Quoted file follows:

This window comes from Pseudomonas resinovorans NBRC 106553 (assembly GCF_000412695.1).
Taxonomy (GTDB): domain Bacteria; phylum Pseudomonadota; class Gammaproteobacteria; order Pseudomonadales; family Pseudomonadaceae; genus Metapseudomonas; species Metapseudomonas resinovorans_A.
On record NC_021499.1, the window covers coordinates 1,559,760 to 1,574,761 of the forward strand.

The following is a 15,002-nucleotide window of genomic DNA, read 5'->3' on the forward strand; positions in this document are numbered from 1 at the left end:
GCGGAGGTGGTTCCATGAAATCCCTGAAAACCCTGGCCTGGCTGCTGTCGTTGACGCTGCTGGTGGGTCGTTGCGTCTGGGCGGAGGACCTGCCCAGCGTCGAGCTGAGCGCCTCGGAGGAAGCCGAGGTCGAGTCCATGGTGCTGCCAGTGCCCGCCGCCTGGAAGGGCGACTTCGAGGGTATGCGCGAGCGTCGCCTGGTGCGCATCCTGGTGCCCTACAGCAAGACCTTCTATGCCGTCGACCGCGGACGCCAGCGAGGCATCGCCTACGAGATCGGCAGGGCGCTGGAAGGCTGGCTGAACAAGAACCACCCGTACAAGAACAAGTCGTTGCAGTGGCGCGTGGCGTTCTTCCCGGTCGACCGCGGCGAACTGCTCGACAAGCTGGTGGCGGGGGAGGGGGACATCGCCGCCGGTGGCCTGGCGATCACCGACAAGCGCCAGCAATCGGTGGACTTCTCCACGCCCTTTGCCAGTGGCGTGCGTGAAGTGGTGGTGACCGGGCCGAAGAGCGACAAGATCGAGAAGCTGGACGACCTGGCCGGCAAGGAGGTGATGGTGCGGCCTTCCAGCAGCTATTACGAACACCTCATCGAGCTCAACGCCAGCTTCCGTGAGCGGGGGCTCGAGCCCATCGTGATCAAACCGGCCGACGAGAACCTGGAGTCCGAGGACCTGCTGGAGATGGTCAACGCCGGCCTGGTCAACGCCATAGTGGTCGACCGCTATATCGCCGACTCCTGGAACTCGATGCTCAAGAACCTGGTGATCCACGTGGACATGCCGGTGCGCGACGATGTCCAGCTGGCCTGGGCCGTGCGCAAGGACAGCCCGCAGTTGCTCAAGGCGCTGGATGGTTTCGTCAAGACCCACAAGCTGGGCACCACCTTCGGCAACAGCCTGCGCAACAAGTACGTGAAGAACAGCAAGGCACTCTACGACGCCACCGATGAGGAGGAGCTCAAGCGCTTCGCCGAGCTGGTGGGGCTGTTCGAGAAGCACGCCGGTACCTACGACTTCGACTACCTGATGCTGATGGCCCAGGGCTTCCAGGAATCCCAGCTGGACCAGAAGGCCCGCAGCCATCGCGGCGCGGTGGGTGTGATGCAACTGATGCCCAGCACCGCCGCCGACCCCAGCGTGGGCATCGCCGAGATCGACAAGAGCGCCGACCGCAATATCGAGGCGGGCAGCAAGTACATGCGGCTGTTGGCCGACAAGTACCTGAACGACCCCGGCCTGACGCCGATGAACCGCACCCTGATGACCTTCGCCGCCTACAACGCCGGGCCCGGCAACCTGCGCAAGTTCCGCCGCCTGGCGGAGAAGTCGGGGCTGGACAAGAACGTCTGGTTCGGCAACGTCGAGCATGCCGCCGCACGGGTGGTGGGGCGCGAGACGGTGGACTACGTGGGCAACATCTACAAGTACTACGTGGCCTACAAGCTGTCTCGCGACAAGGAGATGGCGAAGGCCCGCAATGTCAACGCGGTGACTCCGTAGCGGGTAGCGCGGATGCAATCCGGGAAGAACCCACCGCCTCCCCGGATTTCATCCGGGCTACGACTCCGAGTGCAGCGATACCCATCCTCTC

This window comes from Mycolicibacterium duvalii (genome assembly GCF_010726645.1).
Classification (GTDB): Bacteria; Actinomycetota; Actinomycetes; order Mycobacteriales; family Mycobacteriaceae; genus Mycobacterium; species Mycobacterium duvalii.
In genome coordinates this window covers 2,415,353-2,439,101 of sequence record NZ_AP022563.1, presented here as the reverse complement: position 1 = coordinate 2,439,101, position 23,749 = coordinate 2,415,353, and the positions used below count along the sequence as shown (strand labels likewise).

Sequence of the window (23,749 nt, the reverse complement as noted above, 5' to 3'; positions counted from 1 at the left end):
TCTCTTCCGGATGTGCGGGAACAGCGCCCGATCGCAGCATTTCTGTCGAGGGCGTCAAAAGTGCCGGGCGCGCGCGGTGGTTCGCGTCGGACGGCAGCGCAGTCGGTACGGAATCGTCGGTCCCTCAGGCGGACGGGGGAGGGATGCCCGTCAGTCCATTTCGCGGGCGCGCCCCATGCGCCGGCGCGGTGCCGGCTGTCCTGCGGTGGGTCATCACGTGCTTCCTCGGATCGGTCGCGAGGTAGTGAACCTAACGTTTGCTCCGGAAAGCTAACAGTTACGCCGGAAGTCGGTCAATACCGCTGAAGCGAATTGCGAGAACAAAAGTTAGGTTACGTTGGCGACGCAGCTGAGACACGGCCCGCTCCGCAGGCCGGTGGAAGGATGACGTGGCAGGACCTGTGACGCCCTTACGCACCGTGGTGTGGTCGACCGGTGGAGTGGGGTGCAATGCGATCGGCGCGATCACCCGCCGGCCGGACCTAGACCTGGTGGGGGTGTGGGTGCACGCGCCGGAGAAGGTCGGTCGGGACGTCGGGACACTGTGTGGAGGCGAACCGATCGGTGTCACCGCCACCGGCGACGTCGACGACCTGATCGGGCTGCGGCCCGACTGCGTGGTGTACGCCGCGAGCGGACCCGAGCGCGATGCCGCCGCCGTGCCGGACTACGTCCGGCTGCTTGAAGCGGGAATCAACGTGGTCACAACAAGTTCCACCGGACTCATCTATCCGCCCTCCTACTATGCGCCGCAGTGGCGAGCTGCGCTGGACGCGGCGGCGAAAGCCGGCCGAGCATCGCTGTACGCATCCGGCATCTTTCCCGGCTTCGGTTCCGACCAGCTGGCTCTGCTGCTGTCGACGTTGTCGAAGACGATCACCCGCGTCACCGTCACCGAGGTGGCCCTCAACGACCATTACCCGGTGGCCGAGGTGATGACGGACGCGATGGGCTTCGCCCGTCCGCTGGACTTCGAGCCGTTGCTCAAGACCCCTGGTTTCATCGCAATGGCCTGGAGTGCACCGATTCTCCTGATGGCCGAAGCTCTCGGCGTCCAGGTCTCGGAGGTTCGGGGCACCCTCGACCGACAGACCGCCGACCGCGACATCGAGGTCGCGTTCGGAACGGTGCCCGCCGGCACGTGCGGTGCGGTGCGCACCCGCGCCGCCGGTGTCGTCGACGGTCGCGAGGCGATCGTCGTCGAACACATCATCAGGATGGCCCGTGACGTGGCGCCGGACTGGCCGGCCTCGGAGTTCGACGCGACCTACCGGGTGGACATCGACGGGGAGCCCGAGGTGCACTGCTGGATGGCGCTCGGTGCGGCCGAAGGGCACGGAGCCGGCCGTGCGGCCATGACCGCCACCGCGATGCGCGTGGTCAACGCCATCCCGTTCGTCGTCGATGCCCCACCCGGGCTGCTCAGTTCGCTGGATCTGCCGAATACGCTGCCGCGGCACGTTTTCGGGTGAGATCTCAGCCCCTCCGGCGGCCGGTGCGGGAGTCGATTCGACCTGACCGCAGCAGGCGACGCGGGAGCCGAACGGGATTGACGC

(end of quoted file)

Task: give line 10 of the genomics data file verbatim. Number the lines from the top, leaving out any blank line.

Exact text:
TCTCTTCCGGATGTGCGGGAACAGCGCCCGATCGCAGCATTTCTGTCGAGGGCGTCAAAAGTGCCGGGCGCGCGCGGTGGTTCGCGTCGGACGGCAGCGCAGTCGGTACGGAATCGTCGGTCCCTCAGGCGGACGGGGGAGGGATGCCCGTCAGTCCATTTCGCGGGCGCGCCCCATGCGCCGGCGCGGTGCCGGCTGTCCTGCGGTGGGTCATCACGTGCTTCCTCGGATCGGTCGCGAGGTAGTGAACCTAACGTTTGCTCCGGAAAGCTAACAGTTACGCCGGAAGTCGGTCAATACCGCTGAAGCGAATTGCGAGAACAAAAGTTAGGTTACGTTGGCGACGCAGCTGAGACACGGCCCGCTCCGCAGGCCGGTGGAAGGATGACGTGGCAGGACCTGTGACGCCCTTACGCACCGTGGTGTGGTCGACCGGTGGAGTGGGGTGCAATGCGATCGGCGCGATCACCCGCCGGCCGGACCTAGACCTGGTGGGGGTGTGGGTGCACGCGCCGGAGAAGGTCGGTCGGGACGTCGGGACACTGTGTGGAGGCGAACCGATCGGTGTCACCGCCACCGGCGACGTCGACGACCTGATCGGGCTGCGGCCCGACTGCGTGGTGTACGCCGCGAGCGGACCCGAGCGCGATGCCGCCGCCGTGCCGGACTACGTCCGGCTGCTTGAAGCGGGAATCAACGTGGTCACAACAAGTTCCACCGGACTCATCTATCCGCCCTCCTACTATGCGCCGCAGTGGCGAGCTGCGCTGGACGCGGCGGCGAAAGCCGGCCGAGCATCGCTGTACGCATCCGGCATCTTTCCCGGCTTCGGTTCCGACCAGCTGGCTCTGCTGCTGTCGACGTTGTCGAAGACGATCACCCGCGTCACCGTCACCGAGGTGGCCCTCAACGACCATTACCCGGTGGCCGAGGTGATGACGGACGCGATGGGCTTCGCCCGTCCGCTGGACTTCGAGCCGTTGCTCAAGACCCCTGGTTTCATCGCAATGGCCTGGAGTGCACCGATTCTCCTGATGGCCGAAGCTCTCGGCGTCCAGGTCTCGGAGGTTCGGGGCACCCTCGACCGACAGACCGCCGACCGCGACATCGAGGTCGCGTTCGGAACGGTGCCCGCCGGCACGTGCGGTGCGGTGCGCACCCGCGCCGCCGGTGTCGTCGACGGTCGCGAGGCGATCGTCGTCGAACACATCATCAGGATGGCCCGTGACGTGGCGCCGGACTGGCCGGCCTCGGAGTTCGACGCGACCTACCGGGTGGACATCGACGGGGAGCCCGAGGTGCACTGCTGGATGGCGCTCGGTGCGGCCGAAGGGCACGGAGCCGGCCGTGCGGCCATGACCGCCACCGCGATGCGCGTGGTCAACGCCATCCCGTTCGTCGTCGATGCCCCACCCGGGCTGCTCAGTTCGCTGGATCTGCCGAATACGCTGCCGCGGCACGTTTTCGGGTGAGATCTCAGCCCCTCCGGCGGCCGGTGCGGGAGTCGATTCGACCTGACCGCAGCAGGCGACGCGGGAGCCGAACGGGATTGACGC